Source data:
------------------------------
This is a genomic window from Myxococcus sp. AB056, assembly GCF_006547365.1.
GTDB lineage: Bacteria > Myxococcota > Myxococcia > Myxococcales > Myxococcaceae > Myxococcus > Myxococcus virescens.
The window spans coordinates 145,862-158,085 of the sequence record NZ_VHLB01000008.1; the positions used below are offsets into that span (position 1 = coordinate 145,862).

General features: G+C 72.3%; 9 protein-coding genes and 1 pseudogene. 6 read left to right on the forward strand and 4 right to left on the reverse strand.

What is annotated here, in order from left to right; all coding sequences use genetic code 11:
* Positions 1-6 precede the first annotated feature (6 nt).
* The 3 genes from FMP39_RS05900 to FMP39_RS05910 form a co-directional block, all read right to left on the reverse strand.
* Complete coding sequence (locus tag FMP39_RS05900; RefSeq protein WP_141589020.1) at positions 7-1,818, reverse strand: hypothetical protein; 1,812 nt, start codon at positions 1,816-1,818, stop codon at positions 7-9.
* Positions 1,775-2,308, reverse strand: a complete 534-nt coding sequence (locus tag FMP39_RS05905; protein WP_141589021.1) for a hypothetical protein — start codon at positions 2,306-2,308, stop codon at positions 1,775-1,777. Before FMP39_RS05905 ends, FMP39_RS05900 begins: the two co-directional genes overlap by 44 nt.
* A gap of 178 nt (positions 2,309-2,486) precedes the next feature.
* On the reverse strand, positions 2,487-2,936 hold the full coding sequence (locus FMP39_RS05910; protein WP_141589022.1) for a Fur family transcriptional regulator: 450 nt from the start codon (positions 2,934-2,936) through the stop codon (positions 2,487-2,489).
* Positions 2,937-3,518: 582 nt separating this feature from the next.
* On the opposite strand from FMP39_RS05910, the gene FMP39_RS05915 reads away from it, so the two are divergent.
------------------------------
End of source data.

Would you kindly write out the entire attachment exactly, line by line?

This is a genomic window from Myxococcus sp. AB056, assembly GCF_006547365.1.
GTDB lineage: Bacteria > Myxococcota > Myxococcia > Myxococcales > Myxococcaceae > Myxococcus > Myxococcus virescens.
The window spans coordinates 145,862-158,085 of the sequence record NZ_VHLB01000008.1; the positions used below are offsets into that span (position 1 = coordinate 145,862).

General features: G+C 72.3%; 9 protein-coding genes and 1 pseudogene. 6 read left to right on the forward strand and 4 right to left on the reverse strand.

What is annotated here, in order from left to right; all coding sequences use genetic code 11:
* Positions 1-6 precede the first annotated feature (6 nt).
* The 3 genes from FMP39_RS05900 to FMP39_RS05910 form a co-directional block, all read right to left on the reverse strand.
* Complete coding sequence (locus tag FMP39_RS05900; RefSeq protein WP_141589020.1) at positions 7-1,818, reverse strand: hypothetical protein; 1,812 nt, start codon at positions 1,816-1,818, stop codon at positions 7-9.
* Positions 1,775-2,308, reverse strand: a complete 534-nt coding sequence (locus tag FMP39_RS05905; protein WP_141589021.1) for a hypothetical protein — start codon at positions 2,306-2,308, stop codon at positions 1,775-1,777. Before FMP39_RS05905 ends, FMP39_RS05900 begins: the two co-directional genes overlap by 44 nt.
* A gap of 178 nt (positions 2,309-2,486) precedes the next feature.
* On the reverse strand, positions 2,487-2,936 hold the full coding sequence (locus FMP39_RS05910; protein WP_141589022.1) for a Fur family transcriptional regulator: 450 nt from the start codon (positions 2,934-2,936) through the stop codon (positions 2,487-2,489).
* Positions 2,937-3,518: 582 nt separating this feature from the next.
* On the opposite strand from FMP39_RS05910, the gene FMP39_RS05915 reads away from it, so the two are divergent.